After Abraham’s nephew Lot was taken captive in an epic struggle between nine small kingdoms (Gen. 14), in which five kingdoms battled the other four, Abraham gathered his hired men and some allies and set off to rescue Lot.  He asked God to make him successful in this pursuit, and God did.  Afterwards, Abraham was confronted by two kings, the King of Salem and the King of Sodom.  The King of Salem, named Melchizedek and called the “priest of God Most High,” blessed Abraham.  Abraham gave him a tenth of the plunder he had gained while rescuing Lot and defeating his captors.  There are earlier examples of people giving offerings to God, but I believe this is the first time a tithe, or 10%, was mentioned.

As a side note, when the King of Sodom asked Abraham for some of the plunder, or at least to trade goods, Abraham refused.  He knew this king was evil, and he didn’t want to enrich him or receive any goods from his hand.  There is an important stewardship principle in that decision.  It matters not only how we use our resources, but from where the resources are obtained.  It seems there is such a thing as dirty money.

Getting back to Melchizedek, the book of Hebrews tells us much more insight explaining who this mysterious character really was.  Chapter seven includes these phrases:

  • His name means “King of Righteousness” and “King of Peace”
  • Without father or mother, without genealogy, without beginning of days or end of life
  • Melchizedek the priest was before, and greater than, the Levitical priesthood

From that description I think it was safe to say that Melchizedek had some sort of divine, or at least angelic, identity…maybe something like the three visitors to Abraham and Sarah in Genesis 18.  Hebrews goes on to explain that Jesus is also a high priest in the order of Melchizedek.  He was clearly one of the most mysterious characters in the Bible, but my point for today is that when Abraham gave him a tithe it wasn’t based on Old Testament Law, tradition, or duty.  Melchizedek was long before the law was given to Moses.  Without being commanded to tithe, Abraham gave by faith out of the gratitude of his heart.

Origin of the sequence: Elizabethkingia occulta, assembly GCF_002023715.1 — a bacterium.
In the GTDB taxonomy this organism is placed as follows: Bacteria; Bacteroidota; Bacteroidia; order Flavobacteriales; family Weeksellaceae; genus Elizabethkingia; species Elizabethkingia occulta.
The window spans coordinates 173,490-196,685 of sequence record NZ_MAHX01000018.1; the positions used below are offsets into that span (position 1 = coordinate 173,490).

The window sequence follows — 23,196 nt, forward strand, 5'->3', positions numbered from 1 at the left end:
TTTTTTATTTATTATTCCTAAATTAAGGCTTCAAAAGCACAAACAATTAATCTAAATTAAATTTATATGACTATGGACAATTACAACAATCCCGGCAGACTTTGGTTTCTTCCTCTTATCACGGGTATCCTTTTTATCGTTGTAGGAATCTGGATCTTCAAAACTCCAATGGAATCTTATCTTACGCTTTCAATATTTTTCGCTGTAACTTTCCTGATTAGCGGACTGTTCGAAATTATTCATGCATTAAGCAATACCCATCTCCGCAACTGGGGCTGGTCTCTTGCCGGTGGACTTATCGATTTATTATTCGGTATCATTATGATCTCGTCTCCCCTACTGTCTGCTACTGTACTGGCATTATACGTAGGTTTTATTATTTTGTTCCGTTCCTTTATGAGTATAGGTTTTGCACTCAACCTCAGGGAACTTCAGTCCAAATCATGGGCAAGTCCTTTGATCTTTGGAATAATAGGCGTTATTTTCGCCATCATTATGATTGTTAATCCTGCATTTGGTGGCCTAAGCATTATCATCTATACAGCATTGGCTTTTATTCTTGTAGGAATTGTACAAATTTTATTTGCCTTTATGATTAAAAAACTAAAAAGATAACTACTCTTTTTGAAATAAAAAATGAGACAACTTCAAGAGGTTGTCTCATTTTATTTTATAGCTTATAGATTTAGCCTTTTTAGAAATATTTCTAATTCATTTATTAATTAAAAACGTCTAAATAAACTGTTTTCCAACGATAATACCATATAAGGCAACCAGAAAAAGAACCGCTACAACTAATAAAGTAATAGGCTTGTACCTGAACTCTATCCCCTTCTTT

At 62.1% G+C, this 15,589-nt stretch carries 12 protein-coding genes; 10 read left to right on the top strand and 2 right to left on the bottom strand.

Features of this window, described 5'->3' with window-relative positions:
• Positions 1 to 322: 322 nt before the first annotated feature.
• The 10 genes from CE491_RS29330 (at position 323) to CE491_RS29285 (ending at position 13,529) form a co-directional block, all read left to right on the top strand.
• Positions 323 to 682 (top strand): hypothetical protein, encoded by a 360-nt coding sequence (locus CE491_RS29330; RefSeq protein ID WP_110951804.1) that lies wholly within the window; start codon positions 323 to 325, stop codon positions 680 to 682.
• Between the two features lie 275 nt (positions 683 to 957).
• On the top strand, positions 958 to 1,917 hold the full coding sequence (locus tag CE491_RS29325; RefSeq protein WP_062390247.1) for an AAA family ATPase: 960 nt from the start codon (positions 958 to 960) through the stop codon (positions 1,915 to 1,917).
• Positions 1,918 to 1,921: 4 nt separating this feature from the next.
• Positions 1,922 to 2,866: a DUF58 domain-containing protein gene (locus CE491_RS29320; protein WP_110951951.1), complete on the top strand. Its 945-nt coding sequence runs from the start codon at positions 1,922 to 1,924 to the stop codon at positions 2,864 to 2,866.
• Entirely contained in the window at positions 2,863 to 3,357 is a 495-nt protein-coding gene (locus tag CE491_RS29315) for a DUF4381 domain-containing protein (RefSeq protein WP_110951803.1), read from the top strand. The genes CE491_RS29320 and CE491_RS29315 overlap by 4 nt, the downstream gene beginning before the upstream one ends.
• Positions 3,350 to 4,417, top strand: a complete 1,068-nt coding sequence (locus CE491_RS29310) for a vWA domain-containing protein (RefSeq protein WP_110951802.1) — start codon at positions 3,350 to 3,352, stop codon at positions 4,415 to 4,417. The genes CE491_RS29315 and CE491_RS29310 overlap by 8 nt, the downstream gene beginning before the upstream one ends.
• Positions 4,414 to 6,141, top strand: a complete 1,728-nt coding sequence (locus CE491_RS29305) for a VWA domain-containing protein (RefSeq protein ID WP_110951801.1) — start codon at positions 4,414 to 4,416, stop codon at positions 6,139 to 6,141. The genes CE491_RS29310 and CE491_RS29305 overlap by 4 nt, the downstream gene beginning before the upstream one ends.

As the deacons and I continue to learn and converse this year we are considering how we can help more people catch a vision for giving faithfully and sacrificially to God.  We believe this is important, but we also recognize that stewardship involves more than just giving a certain percentage of our income.  We are still reading the book, “How Much is Enough?” in which Arthur Simon writes, “Tithing may imply that the other 90 percent is off-limits to stewardship, and that if God gets 10 percent, the rest is ours.  The point is that God should get it all.  All of it – and all of life – belongs to God.  We have simply been entrusted to use everything in the best, most loving, and wisest way possible for the purposes of God.”

Like Abraham we are called to devote all of our time/treasures/talents to God.  That is really the heart of stewardship.  And like Abraham we give our tithes and offerings by faith out of the gratitude of our hearts.

Cory Grimm